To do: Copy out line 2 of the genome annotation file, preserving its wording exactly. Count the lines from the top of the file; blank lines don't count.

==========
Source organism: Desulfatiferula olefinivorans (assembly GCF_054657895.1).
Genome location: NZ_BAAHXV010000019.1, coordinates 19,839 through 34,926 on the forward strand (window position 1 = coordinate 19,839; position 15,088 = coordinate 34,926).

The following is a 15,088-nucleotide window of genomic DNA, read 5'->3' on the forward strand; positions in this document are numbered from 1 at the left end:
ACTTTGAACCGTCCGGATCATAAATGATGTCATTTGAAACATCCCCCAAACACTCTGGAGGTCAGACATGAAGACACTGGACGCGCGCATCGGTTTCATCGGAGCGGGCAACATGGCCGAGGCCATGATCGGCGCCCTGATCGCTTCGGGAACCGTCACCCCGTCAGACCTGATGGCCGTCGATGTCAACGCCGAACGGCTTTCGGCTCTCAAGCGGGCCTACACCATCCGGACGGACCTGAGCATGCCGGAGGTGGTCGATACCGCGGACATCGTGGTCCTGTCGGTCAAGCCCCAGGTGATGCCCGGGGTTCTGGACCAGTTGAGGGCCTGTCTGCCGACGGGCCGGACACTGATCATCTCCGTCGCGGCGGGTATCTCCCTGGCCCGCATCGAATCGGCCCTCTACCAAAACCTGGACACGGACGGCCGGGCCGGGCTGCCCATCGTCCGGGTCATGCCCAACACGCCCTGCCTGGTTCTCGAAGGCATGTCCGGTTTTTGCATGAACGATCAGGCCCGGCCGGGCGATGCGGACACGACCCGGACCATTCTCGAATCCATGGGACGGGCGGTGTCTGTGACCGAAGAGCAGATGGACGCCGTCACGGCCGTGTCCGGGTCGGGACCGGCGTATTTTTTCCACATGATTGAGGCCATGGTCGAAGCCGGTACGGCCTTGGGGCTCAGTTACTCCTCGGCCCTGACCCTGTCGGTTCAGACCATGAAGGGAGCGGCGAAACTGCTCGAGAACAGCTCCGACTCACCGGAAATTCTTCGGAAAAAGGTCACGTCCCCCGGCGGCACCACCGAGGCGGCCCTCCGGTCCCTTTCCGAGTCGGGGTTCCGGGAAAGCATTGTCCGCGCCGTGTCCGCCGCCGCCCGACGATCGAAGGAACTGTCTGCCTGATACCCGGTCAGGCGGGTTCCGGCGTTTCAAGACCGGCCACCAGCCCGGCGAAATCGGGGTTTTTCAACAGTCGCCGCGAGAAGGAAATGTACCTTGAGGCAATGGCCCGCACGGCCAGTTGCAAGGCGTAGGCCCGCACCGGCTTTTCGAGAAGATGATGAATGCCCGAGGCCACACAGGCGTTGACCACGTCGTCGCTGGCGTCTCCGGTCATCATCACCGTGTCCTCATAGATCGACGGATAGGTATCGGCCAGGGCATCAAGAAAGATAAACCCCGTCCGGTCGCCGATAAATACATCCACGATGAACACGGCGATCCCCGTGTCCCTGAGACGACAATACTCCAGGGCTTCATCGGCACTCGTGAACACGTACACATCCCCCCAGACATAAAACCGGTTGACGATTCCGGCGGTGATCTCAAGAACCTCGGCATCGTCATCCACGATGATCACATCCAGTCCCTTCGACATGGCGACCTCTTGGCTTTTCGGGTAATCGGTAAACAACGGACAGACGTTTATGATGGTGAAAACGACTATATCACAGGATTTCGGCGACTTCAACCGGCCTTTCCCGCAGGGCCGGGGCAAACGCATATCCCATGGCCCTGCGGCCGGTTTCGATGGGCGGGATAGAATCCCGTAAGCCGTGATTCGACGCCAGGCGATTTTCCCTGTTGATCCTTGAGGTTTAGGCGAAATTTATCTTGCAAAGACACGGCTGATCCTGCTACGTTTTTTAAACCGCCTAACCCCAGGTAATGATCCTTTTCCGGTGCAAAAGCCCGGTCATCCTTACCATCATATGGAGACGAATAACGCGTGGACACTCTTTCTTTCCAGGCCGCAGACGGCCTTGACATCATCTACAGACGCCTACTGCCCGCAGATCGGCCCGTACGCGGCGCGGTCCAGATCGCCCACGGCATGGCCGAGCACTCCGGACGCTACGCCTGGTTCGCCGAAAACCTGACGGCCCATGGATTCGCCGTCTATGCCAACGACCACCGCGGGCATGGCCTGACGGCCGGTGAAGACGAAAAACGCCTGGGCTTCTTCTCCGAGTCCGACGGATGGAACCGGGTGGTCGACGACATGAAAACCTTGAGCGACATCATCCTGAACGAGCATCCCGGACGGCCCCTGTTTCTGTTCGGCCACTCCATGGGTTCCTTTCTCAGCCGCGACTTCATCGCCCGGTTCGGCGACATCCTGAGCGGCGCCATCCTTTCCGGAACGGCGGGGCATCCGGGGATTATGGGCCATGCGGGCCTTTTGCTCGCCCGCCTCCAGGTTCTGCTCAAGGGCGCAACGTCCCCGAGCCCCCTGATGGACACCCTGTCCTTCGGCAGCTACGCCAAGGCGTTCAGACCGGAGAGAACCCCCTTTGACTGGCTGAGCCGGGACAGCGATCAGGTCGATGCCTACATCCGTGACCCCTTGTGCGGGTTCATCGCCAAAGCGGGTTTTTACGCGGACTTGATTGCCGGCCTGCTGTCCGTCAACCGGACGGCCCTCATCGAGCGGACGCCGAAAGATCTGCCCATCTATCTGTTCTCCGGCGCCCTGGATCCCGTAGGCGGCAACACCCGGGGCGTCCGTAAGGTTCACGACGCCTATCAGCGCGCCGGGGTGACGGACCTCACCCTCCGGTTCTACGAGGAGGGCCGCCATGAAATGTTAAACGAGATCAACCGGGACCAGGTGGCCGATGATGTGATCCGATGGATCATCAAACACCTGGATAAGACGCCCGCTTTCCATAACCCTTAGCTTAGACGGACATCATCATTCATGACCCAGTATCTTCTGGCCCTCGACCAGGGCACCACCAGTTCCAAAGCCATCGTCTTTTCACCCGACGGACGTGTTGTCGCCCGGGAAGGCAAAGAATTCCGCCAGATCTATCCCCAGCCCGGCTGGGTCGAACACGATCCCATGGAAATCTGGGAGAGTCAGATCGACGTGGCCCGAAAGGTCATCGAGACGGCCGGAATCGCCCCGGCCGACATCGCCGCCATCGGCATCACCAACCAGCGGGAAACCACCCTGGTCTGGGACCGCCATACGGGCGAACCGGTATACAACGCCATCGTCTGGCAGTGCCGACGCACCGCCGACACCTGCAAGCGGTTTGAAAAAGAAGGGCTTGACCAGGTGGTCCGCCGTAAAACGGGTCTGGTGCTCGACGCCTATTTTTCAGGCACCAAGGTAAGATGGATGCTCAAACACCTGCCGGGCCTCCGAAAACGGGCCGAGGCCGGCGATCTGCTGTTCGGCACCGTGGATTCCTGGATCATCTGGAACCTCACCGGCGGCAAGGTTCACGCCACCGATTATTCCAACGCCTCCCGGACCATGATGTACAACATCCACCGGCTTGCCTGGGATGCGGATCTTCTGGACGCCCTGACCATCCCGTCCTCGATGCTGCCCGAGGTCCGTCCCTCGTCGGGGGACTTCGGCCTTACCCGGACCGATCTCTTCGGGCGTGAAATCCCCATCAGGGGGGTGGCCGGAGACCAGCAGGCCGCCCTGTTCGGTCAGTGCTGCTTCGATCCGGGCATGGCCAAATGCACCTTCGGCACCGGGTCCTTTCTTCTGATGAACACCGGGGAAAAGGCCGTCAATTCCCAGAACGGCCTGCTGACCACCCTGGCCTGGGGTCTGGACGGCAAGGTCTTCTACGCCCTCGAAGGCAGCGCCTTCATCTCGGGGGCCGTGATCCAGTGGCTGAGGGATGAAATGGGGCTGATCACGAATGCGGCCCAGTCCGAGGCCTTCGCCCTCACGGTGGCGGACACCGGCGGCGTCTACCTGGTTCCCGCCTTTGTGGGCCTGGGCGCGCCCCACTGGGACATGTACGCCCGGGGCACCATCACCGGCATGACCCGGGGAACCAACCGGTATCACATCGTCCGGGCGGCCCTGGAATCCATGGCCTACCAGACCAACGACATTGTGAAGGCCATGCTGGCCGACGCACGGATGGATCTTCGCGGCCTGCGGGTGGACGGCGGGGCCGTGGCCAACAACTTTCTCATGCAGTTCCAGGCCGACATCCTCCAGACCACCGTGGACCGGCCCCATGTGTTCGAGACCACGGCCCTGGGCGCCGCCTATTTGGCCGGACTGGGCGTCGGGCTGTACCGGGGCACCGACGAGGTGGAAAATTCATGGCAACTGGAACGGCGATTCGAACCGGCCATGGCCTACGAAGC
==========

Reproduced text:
Genome location: NZ_BAAHXV010000019.1, coordinates 19,839 through 34,926 on the forward strand (window position 1 = coordinate 19,839; position 15,088 = coordinate 34,926).